Second reading: There are two stages of the second reading. In the first stage, the objectives of the proposed Bill are discussed and members in the house express their opinions on it. The supporters of the bill give favourable opinions while the opponents discuss the defects and faults in the bill. After the discussion within the house, as per the requirement, the bill is sent to a committee of the House. The committee report consisting of instructions and recommendations is sent to the House in order to make the bill flawless. Now, the second phase of the second reading begins. In this phase, the bill is discussed clause by clause. Members can suggest changes. After this, voting is taken in the house.
Third Reading: The bill is discussed briefly again during the third reading. Voting is taken for approving the Bill. If the bill gets an assent by the required majority, then the bill is considered as passed by the House.
The bill undergoes the same procedure even in the other house. After getting an approval by both the houses, the bill is further sent for assent by the President. If there occurs a difference of opinion between Lok Sabha and Rajya Sabha over a specific bill, the future of this bill is decided in a joint meeting of both the houses. After the final assent and signature of the President, the bill is converted into the law and the law is made.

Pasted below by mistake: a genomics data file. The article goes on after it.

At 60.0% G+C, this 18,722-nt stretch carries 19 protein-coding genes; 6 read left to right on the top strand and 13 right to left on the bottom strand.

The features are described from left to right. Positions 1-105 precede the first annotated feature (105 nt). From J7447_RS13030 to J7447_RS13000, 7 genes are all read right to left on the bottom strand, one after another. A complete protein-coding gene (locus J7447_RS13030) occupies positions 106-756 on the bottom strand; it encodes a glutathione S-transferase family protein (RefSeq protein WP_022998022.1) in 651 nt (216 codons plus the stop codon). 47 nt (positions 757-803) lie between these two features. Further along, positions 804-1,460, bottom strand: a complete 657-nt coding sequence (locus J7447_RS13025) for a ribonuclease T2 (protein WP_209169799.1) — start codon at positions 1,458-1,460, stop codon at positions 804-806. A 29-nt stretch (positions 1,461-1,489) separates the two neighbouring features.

Q5. Who controls the Council of Ministers?
Answer: The Prime Minister and the Council of Ministers are drawn from the Parliament and Parliament exercises control over them. There are multiple ways through which this control can be exercised. It is the responsibility of the Parliament to see that the Council of Ministers does not disregard the Parliament and functions under its supervision.
Q6. Explain amendments of the Constitution?
Answer: The Parliament decides whether to make any amendment to the Indian Constitution. The constitution amendment bill is considered to be an important bill. The Parliament discusses why the amendment is required and decides whether to accept it or not. The Constitution mentions various ways of amending the Constitution. They are as follows- (i) A few provisions in the Indian Constitution are amended by simple majority of the Parliament (ii) Some provisions require special majority (2/3rd) of the Parliament. (iii) A few other provisions are amended by special majority plus consent from more than half of the constituent states.